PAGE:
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Contemporary Sport Management (3rd Ed.)

Marlene A. Dixon

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Finding Joy in the Journey: Sustaining a Meaningful Career in Sport Management

Marlene A. Dixon

In her 2020 Earle F. Zeigler Award address, Marlene Dixon presented and discussed five elements of a sustained career in academia: Lifelong Learning, Authenticity, Relational Mentoring, Work-Life Balance, and Faithfulness. Dixon suggests that remaining open to new learning and taking risks helps increase capacity and vigor. Authenticity brings richness, voice, durability, and purpose. Relational mentoring brings connection, community, enrichment, and longevity. Cultivating work-life balance, rest, and self-care not only helps avoid burnout, but also improves creativity, playfulness, and liveliness. Finally, leveraging the extended metaphor from Tolkein’s Leaf by Niggle, Dixon argues that faithfulness, rather than visibility or measurable outcome, defines the meaning and value of our work and contribution not only to science, but also to our life circles.

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Qualitative Research in Sport Management. By Allan Edwards and James Skinner

Marlene A. Dixon

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San Marcos Municipal Events Center a Capital Budgeting Case

Marlene A. Dixon and Jeff A. Graham

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Work–Family Balance Among Coach-Fathers: A Qualitative Examination of Enrichment, Conflict, and Role Management Strategies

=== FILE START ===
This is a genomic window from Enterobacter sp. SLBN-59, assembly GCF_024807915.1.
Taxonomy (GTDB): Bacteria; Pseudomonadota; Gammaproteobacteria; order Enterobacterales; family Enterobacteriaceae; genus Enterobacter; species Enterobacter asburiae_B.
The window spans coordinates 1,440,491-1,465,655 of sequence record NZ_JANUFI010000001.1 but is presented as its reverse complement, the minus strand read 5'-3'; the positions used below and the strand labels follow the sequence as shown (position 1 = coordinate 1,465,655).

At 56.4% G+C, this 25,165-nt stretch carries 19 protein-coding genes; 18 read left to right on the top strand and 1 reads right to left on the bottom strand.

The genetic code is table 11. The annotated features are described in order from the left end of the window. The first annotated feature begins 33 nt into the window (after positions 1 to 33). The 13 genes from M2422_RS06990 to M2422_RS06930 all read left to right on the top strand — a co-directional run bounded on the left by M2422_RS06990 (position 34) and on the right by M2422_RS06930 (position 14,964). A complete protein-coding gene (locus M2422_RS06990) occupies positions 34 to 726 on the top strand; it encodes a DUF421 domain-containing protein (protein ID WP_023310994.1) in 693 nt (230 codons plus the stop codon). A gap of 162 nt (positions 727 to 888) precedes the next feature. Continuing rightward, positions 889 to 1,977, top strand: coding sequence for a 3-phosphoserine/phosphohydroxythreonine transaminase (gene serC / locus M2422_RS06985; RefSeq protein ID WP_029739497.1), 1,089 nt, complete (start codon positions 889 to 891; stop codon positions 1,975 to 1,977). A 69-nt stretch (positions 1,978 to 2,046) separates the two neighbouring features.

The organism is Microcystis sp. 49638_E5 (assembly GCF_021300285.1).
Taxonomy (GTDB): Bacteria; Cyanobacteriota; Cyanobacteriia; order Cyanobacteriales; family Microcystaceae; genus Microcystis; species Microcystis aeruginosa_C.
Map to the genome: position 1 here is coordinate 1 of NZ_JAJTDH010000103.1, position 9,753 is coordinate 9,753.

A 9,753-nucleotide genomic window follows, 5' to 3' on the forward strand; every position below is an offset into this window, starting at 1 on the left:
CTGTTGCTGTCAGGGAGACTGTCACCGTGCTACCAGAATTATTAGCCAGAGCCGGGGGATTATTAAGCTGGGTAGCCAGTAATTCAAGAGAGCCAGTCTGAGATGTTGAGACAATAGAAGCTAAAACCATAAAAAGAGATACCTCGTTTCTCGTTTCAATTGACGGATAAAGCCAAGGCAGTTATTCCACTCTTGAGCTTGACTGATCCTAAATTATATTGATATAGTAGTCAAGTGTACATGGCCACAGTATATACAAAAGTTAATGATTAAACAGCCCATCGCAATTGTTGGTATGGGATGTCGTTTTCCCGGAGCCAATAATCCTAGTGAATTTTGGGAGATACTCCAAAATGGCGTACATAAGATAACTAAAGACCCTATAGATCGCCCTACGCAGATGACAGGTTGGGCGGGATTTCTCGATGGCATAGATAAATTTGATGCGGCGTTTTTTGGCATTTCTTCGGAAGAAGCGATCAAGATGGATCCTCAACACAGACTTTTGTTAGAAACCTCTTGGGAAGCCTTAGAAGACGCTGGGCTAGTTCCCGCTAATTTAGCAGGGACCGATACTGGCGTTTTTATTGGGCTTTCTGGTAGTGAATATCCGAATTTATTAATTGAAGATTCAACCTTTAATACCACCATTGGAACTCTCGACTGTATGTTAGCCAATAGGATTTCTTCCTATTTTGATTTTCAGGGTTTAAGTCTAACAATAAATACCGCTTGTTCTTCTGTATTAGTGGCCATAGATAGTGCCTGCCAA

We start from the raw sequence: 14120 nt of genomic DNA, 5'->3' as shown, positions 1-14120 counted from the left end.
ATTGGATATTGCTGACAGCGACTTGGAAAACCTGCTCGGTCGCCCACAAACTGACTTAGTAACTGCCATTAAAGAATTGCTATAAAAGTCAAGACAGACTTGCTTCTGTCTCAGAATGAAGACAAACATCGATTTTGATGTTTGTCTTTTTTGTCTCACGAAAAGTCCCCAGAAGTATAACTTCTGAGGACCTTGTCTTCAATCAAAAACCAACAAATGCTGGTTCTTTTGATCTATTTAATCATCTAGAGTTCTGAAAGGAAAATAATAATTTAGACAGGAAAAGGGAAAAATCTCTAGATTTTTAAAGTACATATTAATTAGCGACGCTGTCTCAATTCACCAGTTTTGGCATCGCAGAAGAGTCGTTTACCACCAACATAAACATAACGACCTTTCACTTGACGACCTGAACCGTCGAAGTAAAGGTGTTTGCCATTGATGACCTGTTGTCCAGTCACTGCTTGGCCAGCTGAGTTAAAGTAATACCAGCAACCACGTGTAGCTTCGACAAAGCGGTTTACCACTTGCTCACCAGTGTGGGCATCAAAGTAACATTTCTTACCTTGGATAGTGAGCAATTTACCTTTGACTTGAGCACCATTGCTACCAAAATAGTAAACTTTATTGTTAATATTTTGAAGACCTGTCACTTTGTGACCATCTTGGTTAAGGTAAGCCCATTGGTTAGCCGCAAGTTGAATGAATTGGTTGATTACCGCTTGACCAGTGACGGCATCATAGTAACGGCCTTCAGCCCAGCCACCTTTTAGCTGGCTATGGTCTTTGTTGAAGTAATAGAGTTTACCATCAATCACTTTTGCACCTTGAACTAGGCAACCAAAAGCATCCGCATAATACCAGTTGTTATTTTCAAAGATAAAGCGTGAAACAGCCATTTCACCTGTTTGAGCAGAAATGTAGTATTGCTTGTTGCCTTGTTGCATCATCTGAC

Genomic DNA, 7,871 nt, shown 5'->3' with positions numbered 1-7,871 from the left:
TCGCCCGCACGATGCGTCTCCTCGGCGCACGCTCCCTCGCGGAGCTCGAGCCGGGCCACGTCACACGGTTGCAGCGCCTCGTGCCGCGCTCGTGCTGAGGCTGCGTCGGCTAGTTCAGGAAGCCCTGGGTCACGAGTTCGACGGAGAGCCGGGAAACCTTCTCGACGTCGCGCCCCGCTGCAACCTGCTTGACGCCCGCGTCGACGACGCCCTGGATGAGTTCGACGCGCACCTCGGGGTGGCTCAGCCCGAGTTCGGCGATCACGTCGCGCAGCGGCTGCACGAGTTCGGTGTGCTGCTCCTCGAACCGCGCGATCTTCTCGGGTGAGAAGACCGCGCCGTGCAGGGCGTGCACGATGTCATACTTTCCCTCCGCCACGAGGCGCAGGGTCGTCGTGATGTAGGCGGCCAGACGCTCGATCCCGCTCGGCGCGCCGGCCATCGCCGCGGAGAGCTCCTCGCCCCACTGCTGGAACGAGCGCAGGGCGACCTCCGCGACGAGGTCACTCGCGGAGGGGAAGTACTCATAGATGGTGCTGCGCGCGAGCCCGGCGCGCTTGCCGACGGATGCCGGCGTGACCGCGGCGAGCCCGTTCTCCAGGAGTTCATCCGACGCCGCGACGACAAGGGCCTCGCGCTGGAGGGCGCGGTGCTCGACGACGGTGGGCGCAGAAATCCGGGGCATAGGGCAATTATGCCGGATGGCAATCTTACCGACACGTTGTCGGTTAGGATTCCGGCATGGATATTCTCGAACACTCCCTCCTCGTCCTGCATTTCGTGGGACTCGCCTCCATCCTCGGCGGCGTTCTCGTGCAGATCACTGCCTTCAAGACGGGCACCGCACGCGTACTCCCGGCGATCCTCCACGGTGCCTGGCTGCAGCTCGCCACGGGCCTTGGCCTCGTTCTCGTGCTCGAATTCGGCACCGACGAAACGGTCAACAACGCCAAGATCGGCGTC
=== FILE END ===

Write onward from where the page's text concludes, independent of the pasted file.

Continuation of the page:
Jeffrey A. Graham and Marlene A. Dixon

Work–family balance in sport has until this point largely been characterized as an issue for women. Current societal trends, however, suggest that men also struggle with balancing work and family responsibilities. Using theoretical frameworks from both conflict and enrichment, this study examined the ways that fathers who are coaches experience and manage the work–life interface. Twenty-four men who are fathers and high school varsity head coaches were interviewed for this study. The respondents discussed the day-to-day challenges and coping strategies they utilized to manage their work–life interface. Ultimately, five themes emerged from the data, including (a) coaching as more than an occupation, (b) experiences of conflict and strain, (c) coping strategies, (d) nonutilization of organizational supports, and (e) experiences of enrichment. These findings suggest that, indeed, men struggle with balancing competing role demands. However, the findings also suggest that men are utilizing diverse and creative approaches for managing their fathering and coaching roles, resulting in meaningful experiences of enrichment stemming from both coaching and fathering.

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A Case Study on Power and Politics in Organizations

Florian Hemme and Marlene A. Dixon